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North American study on contracting snow and ice response : final report.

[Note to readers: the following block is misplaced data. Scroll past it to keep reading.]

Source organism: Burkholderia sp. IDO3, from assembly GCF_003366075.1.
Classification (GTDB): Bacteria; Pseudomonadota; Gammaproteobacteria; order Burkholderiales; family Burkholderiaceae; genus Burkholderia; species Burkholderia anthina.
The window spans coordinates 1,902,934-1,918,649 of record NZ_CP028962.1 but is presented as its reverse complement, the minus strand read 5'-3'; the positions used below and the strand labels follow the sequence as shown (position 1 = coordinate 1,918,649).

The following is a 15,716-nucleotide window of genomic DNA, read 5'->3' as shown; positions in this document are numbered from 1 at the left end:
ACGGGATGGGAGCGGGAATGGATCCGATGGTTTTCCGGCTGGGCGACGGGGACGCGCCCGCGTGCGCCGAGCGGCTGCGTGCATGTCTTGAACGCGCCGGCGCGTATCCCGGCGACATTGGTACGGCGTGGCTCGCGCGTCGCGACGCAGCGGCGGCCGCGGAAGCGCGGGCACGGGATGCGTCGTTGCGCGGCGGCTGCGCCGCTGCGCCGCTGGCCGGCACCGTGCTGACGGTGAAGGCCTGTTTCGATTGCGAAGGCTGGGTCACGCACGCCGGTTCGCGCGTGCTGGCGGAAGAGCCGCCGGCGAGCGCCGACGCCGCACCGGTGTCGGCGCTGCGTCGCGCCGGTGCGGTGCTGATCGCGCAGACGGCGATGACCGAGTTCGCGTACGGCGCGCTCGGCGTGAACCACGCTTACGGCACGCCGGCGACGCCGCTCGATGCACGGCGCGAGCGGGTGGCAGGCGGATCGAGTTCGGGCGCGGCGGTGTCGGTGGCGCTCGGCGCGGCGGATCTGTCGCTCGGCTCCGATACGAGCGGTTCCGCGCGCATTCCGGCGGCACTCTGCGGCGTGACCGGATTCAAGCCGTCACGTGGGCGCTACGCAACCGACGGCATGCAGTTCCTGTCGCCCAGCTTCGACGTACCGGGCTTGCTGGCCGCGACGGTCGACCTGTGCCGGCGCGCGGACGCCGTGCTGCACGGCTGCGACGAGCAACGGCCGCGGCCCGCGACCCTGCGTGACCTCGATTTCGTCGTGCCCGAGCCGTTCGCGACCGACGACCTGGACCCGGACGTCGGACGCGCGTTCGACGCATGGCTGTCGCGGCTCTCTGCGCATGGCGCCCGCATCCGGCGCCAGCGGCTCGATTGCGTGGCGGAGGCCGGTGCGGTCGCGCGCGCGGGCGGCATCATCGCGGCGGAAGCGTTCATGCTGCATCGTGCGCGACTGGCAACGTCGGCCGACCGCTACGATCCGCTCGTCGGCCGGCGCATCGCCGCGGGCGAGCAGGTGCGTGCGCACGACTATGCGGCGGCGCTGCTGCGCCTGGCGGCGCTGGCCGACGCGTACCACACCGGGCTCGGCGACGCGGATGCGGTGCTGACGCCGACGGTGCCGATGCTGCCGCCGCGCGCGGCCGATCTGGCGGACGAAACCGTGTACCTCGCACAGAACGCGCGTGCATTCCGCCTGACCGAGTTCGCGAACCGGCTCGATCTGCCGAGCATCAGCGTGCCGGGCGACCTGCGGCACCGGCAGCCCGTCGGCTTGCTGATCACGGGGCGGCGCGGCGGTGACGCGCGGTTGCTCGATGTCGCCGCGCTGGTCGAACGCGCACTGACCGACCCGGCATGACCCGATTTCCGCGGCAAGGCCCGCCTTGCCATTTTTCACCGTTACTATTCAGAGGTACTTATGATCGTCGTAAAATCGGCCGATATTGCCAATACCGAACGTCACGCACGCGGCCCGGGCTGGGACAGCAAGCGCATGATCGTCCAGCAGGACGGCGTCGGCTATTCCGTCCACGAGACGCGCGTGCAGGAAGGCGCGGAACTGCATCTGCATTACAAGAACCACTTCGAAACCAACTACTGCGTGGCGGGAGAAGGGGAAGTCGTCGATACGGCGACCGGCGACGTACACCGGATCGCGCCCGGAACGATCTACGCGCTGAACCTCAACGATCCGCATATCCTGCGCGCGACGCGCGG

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    Snow and ice control operations are a vital function often conducted by state and local transportation agencies. Many states are choosing to contract snow and ice response services, instead of or in addition to the use of in-house forces, to maintain lean departments and avoid the equipment responsibilities. This has been a common practice for years, at both state and local levels. How, when, and why contractors are used varies considerably among agencies. Traditionally, contractors have been used for temporary acute shortages of trucks and personnel or for extreme weather situations that taxed agency capabilities, or agencies have used contractors for snow routes in remote locations. Contractors augment agency staff by regularly handling assigned routes throughout a specific winter season; supplementing agency staff on an as-needed, where-needed basis in case of a shortage of agency personnel and/or equipment; and handling all snow and ice control in a defined area as part of a long-term asset management contract that includes other roadway maintenance activities. Contracting winter maintenance services has been a key operational strategy for many state, local, and provincial road agencies, but little work has been done to clearly define the extent of the use of contracted services, specifically in snow and ice control operations, or to summarize the effective practices. To address this issue, this research effort utilized a literature review, survey, and synthesis of collected information to identify the state-of-the-practice and state-of-the-art when using contracted services, and identifies lessons learned by agencies. The report presents conclusions and recommendations based on the research effort.
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